Understanding Fear of Heaven: A Little Essay on Perception of Hashem

The concept of “fear of God” (or Fear of Heaven) is often seen in a bad light.

To be honest, I think the word this is very inaccurate and the translation doesn’t do justice to it. The concept we are referring to here is Yir’ah, which is much more related to having “consciousness” or “awareness” of Hashem.

I think most of my audience is familiar with movies that often portray some priest, a convict nutcaseflamboyantly preaching and damning his audience to hell. It’s a common funny scene, but one that sadly leaves a strong impression that damages our view towards Hashem.

Thanks to that, people often believe God is a vengeful entity who wants to zap everyone who disobeys him with a bolt. Or, one who’s just waiting upstairs with the judge’s hammer to send sinners to hell. Just, you know… for the fun of it.

On a very low level, this type of fear of God is necessary: Individuals who worry about being punished are less likely to be evil, even though compared to others, they may be evil anyway. Fear, in this case, acts as a deterrent against committing atrocities (or greater atrocities than otherwise).

fear of Heaven

The basic level of Fear of Heaven

To be fair, fear of Heaven is necessary for society to be upheld. It’s not rules or laws that keep citizens in check. These can be corrupted, lifted, or not even executed altogether. Laws can be bypassed and misinterpreted, and more often than not, politicians seem to be above it and end up doing whatever they want. Politicians can also change laws according to their will, to better suit them or their friends.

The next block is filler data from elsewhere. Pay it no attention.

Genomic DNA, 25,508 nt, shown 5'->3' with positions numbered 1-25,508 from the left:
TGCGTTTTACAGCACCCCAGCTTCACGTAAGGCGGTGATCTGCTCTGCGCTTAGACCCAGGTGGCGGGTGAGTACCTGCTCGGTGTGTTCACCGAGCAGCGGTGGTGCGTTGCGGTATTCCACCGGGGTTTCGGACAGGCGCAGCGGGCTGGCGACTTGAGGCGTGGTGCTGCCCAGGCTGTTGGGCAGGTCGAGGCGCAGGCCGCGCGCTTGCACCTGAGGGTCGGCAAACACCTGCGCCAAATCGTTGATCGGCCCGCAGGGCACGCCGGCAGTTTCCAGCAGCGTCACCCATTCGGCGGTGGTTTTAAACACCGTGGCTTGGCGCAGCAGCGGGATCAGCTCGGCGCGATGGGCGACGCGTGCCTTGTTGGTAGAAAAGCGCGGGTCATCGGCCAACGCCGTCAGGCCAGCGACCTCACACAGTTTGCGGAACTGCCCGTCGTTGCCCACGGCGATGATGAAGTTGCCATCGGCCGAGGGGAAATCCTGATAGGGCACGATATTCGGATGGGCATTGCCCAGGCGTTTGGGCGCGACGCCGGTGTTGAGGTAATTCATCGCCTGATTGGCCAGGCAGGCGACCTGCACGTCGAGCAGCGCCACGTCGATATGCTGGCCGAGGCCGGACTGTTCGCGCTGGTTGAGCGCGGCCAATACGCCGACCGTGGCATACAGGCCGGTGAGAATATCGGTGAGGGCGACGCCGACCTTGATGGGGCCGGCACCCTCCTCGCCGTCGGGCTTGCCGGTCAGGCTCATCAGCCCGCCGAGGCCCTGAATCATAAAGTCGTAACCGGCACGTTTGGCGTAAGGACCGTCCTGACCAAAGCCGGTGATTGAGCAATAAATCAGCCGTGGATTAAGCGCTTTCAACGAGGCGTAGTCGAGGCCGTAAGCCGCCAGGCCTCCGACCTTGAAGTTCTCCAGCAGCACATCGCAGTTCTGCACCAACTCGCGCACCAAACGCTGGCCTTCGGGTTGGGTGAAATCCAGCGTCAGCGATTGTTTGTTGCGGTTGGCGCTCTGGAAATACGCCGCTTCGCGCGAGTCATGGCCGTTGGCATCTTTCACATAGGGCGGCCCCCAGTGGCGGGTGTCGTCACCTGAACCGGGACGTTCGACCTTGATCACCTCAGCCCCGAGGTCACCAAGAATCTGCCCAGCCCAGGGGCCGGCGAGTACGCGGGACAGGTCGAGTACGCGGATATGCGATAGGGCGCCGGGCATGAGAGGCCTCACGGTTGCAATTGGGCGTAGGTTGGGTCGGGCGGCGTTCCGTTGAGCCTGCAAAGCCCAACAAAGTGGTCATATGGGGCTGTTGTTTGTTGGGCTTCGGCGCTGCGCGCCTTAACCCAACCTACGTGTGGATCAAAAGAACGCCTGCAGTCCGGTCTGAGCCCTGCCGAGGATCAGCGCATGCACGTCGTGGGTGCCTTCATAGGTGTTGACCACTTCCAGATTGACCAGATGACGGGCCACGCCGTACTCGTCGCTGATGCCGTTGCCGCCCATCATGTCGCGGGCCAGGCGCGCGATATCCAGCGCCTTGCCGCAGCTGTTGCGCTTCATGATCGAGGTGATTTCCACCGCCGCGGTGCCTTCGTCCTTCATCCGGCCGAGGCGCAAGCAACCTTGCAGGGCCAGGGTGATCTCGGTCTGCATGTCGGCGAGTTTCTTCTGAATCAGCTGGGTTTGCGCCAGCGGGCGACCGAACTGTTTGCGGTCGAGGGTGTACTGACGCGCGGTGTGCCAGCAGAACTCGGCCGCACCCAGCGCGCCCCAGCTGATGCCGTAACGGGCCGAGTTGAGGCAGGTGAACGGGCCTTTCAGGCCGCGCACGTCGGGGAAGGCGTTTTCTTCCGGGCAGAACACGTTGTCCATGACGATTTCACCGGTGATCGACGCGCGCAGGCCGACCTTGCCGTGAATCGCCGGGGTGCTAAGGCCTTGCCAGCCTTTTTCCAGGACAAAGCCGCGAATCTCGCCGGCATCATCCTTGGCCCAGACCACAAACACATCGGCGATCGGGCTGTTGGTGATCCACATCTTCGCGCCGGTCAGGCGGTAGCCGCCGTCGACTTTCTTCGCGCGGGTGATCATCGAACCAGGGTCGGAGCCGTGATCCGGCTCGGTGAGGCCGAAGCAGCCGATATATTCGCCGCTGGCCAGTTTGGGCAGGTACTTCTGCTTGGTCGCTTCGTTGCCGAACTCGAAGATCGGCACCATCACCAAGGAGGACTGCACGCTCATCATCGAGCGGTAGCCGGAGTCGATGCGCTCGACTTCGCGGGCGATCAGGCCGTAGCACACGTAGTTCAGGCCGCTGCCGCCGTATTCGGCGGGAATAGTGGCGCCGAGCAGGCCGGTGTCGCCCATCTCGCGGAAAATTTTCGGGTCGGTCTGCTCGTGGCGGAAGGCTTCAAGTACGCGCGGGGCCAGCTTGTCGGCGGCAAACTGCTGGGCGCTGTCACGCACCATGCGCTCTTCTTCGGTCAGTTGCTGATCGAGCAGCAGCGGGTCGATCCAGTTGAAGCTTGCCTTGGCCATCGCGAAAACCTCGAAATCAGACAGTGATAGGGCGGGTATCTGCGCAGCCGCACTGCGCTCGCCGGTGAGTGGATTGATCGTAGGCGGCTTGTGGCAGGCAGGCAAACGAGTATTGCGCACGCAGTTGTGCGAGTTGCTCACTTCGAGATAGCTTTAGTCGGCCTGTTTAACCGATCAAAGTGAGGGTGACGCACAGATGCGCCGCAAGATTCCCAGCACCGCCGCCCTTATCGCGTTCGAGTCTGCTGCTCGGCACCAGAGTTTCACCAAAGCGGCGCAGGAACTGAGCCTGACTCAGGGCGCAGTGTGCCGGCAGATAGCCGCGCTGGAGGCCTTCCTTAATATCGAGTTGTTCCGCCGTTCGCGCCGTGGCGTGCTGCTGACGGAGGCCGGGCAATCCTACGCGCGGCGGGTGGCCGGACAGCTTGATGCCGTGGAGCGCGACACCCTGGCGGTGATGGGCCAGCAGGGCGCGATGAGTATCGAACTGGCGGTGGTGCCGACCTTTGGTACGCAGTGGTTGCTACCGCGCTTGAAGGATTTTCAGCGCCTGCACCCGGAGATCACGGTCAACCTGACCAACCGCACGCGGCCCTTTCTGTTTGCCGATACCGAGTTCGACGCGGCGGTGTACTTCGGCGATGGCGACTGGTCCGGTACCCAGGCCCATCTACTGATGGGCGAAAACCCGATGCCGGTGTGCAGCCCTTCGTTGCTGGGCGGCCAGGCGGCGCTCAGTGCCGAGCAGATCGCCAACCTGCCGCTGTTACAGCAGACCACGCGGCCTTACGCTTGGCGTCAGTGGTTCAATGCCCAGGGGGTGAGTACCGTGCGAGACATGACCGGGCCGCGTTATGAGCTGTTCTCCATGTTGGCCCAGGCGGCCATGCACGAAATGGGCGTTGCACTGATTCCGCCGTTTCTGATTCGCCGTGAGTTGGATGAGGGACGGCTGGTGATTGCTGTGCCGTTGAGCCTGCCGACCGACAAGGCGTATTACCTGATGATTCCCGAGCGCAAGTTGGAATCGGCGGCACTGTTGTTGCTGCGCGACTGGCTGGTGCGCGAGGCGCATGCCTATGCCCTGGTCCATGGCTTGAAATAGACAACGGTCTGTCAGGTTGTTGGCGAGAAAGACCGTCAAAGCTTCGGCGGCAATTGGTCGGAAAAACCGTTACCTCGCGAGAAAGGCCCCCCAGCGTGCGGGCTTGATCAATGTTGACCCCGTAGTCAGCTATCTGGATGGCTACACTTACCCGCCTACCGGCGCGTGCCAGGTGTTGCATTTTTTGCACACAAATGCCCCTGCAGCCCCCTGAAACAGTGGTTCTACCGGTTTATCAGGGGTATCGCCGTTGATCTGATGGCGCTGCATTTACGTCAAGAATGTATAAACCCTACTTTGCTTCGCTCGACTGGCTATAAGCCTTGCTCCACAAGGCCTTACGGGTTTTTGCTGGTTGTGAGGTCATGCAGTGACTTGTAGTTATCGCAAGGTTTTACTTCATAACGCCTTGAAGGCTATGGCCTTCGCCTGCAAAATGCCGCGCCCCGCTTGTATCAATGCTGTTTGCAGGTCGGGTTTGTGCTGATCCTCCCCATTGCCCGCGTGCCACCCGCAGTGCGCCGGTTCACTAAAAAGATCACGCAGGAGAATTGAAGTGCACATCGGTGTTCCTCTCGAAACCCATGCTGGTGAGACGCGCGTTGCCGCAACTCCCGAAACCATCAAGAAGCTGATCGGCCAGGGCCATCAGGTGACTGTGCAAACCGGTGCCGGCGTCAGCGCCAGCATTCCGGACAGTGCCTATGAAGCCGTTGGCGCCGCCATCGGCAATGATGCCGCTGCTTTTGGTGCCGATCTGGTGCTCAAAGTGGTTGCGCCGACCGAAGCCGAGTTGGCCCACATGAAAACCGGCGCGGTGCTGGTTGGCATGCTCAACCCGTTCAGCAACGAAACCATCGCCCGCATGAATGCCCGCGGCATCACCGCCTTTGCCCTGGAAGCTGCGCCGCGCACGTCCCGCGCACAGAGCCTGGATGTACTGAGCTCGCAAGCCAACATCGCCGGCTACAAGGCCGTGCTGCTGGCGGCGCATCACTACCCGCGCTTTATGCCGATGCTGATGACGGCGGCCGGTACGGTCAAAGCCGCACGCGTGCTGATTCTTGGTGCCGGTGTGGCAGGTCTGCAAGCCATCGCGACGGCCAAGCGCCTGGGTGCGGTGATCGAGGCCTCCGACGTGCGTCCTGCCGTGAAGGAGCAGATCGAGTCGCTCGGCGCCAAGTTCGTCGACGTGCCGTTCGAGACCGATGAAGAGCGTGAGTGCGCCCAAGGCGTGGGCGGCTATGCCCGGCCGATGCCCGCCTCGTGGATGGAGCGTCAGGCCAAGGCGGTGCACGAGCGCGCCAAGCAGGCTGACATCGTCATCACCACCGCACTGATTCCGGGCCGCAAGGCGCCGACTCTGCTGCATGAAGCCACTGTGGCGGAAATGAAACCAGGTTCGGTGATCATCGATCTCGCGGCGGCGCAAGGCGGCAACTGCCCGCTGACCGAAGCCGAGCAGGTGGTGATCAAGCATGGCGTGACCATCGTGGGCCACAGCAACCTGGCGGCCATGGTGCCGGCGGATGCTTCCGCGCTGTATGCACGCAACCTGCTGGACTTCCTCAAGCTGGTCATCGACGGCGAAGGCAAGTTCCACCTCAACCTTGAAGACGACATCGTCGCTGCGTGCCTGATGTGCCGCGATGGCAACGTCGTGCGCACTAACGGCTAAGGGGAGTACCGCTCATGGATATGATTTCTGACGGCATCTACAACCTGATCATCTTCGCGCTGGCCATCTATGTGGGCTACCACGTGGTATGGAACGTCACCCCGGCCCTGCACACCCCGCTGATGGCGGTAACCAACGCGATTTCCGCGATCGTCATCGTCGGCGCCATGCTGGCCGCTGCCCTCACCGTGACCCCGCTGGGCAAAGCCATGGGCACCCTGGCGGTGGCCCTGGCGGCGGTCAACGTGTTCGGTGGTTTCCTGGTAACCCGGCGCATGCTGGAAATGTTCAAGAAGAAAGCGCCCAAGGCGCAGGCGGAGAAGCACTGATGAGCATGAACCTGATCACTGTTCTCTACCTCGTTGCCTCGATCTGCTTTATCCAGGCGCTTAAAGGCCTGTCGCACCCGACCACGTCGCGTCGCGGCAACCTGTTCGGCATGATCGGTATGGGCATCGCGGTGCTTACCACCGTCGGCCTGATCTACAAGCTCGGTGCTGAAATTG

I believe the greatest check for society not to descend into chaos is the realization there’s a True Judge who will punish criminals in a way beyond our worst nightmares. If everyone feared that murdering, stealing or committing adultery would have horrible repercussions in the afterlife, the world would be a much better place. Rights would suddenly be automatically upheld, and we’d live without fear of, say, getting shot in the street.

And, as I wrote in many different posts, yes it’s perfectly possible to find people who are religious that have zero fear of Hashem. Many of these were the super-religious Rabbis who received money to “pasken” that vaccination is a Mitzvah or that people who have not gone along with the health scam are criminals. These “holy angels” have a world of pain awaiting for them, and this is one of the wondrous reasons I’m grateful I’m not a Rabbi, but I digress.

The Zohar teaches that the measure of a person’s Olam HaBah is his Fear of Heaven (Yir’at Shamayim). Now, obviously, nothing in the Zohar should be interpreted at face value. Sod doesn’t work that way.

But some insights can be derived from it. For starters, fearing Hashem pretty much determines how committed you are to Avodat Hashem. Rebbe Nachman and many Ba’alei Mussar explain that fear and love are necessary, but fear must precede love. A person who merely loves Hashem is doing nothing but deluding himself. Fear without love may be an incomplete relationship, but it’s a relationship nonetheless.